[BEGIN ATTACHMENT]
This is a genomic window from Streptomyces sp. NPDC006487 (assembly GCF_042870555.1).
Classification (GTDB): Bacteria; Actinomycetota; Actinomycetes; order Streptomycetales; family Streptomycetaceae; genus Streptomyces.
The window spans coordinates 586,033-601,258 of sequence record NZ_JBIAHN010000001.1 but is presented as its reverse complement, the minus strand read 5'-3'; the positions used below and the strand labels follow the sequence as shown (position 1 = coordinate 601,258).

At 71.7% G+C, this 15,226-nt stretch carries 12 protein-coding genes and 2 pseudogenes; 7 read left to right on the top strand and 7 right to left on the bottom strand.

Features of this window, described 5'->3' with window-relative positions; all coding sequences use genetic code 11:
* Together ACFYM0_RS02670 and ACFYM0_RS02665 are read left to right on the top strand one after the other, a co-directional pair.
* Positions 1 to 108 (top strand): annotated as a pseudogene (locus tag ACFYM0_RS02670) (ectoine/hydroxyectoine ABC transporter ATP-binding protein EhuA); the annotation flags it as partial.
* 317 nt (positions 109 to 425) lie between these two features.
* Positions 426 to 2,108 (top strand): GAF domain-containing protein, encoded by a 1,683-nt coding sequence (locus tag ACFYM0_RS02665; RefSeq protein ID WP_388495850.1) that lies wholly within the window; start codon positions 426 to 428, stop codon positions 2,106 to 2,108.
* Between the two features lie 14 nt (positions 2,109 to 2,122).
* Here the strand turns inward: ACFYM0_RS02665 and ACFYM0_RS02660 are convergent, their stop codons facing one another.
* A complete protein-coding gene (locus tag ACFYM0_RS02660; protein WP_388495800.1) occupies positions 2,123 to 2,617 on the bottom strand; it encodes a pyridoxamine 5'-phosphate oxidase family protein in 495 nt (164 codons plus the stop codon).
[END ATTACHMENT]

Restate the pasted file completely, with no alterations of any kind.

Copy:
This is a genomic window from Streptomyces sp. NPDC006487 (assembly GCF_042870555.1).
Classification (GTDB): Bacteria; Actinomycetota; Actinomycetes; order Streptomycetales; family Streptomycetaceae; genus Streptomyces.
The window spans coordinates 586,033-601,258 of sequence record NZ_JBIAHN010000001.1 but is presented as its reverse complement, the minus strand read 5'-3'; the positions used below and the strand labels follow the sequence as shown (position 1 = coordinate 601,258).

At 71.7% G+C, this 15,226-nt stretch carries 12 protein-coding genes and 2 pseudogenes; 7 read left to right on the top strand and 7 right to left on the bottom strand.

Features of this window, described 5'->3' with window-relative positions; all coding sequences use genetic code 11:
* Together ACFYM0_RS02670 and ACFYM0_RS02665 are read left to right on the top strand one after the other, a co-directional pair.
* Positions 1 to 108 (top strand): annotated as a pseudogene (locus tag ACFYM0_RS02670) (ectoine/hydroxyectoine ABC transporter ATP-binding protein EhuA); the annotation flags it as partial.
* 317 nt (positions 109 to 425) lie between these two features.
* Positions 426 to 2,108 (top strand): GAF domain-containing protein, encoded by a 1,683-nt coding sequence (locus tag ACFYM0_RS02665; RefSeq protein ID WP_388495850.1) that lies wholly within the window; start codon positions 426 to 428, stop codon positions 2,106 to 2,108.
* Between the two features lie 14 nt (positions 2,109 to 2,122).
* Here the strand turns inward: ACFYM0_RS02665 and ACFYM0_RS02660 are convergent, their stop codons facing one another.
* A complete protein-coding gene (locus tag ACFYM0_RS02660; protein WP_388495800.1) occupies positions 2,123 to 2,617 on the bottom strand; it encodes a pyridoxamine 5'-phosphate oxidase family protein in 495 nt (164 codons plus the stop codon).